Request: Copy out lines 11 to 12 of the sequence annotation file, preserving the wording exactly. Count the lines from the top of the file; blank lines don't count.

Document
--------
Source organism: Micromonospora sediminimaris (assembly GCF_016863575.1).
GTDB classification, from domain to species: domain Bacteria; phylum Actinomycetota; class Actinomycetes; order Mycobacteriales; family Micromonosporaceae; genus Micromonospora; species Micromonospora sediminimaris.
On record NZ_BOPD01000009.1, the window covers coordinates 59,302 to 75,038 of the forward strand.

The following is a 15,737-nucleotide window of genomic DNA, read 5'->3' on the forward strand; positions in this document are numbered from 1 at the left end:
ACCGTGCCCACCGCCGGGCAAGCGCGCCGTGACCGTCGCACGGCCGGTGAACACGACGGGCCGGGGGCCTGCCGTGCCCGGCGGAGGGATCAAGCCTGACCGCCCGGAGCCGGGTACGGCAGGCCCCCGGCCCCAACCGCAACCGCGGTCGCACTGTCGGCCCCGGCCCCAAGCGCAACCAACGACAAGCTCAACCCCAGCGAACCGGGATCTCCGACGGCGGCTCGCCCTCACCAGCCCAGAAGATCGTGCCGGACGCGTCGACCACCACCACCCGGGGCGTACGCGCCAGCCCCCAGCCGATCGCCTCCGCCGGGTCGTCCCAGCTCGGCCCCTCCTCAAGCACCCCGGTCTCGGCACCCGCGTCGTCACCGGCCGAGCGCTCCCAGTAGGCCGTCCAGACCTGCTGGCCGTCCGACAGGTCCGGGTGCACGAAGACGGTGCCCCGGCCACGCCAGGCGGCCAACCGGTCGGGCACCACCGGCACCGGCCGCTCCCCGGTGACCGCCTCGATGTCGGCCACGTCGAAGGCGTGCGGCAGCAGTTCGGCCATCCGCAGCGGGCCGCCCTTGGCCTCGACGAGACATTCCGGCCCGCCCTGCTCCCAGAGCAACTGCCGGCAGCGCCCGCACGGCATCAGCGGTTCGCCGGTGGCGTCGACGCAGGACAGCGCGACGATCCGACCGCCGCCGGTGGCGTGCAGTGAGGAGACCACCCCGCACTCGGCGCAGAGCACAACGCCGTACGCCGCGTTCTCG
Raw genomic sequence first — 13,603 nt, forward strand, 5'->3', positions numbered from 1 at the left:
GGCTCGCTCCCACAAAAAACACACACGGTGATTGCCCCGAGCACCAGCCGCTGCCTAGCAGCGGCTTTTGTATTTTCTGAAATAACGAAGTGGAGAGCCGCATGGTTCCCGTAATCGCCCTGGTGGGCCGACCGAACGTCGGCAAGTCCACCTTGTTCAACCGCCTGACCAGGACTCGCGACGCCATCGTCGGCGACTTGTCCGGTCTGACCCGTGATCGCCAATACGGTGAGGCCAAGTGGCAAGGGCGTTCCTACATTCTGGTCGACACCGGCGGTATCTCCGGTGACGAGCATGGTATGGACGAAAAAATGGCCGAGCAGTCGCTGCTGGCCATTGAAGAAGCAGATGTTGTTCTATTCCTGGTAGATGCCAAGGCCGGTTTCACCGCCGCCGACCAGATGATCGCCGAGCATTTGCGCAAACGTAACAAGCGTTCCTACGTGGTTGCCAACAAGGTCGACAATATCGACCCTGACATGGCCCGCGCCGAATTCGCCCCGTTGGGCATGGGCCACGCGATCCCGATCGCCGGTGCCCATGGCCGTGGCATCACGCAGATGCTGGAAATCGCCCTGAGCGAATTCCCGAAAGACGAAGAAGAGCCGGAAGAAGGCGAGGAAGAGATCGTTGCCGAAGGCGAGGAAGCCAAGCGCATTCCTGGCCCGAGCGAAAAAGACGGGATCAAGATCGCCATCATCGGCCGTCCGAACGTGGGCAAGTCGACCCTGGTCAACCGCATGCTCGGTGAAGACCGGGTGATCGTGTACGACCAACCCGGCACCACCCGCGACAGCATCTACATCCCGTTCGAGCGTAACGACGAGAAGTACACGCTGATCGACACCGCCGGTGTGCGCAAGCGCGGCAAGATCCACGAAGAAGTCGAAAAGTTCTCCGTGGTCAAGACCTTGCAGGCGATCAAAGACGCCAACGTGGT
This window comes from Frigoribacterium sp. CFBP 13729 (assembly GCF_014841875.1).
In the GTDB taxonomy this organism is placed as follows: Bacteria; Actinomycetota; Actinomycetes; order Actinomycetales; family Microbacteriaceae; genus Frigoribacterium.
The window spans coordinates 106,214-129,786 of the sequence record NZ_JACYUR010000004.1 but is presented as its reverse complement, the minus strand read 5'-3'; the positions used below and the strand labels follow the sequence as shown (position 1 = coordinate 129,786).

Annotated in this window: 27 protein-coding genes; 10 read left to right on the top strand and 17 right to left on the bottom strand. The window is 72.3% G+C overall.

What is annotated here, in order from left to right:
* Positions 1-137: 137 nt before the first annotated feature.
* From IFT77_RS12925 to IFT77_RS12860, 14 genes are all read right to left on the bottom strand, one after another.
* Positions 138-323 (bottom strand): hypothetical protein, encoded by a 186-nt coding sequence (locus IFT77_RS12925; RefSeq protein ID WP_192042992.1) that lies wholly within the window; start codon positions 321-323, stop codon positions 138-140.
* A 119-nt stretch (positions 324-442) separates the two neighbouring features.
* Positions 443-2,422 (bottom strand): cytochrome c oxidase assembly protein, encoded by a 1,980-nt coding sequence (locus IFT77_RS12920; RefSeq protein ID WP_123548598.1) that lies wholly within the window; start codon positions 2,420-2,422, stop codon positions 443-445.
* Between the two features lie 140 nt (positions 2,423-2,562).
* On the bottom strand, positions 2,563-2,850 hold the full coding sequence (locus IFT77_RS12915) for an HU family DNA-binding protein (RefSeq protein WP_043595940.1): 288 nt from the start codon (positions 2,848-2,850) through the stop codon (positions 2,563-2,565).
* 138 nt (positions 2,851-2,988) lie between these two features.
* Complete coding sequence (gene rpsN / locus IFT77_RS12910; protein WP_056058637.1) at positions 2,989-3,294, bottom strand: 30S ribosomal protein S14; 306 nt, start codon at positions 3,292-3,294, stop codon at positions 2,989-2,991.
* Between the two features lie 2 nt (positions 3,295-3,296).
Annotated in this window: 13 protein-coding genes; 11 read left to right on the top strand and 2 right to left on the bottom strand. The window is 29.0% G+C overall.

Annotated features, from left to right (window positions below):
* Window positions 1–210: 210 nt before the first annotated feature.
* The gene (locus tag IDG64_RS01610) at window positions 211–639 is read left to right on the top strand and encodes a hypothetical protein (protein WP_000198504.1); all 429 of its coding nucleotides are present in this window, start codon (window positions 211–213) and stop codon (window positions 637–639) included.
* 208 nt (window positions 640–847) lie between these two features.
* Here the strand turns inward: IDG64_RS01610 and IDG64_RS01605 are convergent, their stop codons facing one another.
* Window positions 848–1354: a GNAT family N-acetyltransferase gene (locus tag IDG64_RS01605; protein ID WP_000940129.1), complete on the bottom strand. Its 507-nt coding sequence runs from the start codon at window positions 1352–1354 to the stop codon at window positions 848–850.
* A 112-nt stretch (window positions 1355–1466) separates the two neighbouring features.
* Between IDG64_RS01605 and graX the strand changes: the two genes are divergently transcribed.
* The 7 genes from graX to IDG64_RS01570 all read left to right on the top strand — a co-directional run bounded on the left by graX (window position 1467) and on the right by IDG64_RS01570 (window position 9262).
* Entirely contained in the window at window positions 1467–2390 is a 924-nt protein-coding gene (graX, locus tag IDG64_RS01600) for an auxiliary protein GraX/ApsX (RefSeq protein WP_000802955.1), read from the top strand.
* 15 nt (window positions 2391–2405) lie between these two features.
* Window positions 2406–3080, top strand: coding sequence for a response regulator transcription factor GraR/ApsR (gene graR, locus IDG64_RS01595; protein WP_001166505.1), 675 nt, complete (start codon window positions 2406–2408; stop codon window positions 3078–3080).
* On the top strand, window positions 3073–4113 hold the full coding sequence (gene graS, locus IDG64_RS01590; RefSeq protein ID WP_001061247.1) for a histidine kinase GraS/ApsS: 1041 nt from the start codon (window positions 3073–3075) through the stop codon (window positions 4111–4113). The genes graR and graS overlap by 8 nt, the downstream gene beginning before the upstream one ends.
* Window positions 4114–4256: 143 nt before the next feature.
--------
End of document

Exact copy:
Annotated in this window: 27 protein-coding genes; 10 read left to right on the top strand and 17 right to left on the bottom strand. The window is 72.3% G+C overall.

What is annotated here, in order from left to right: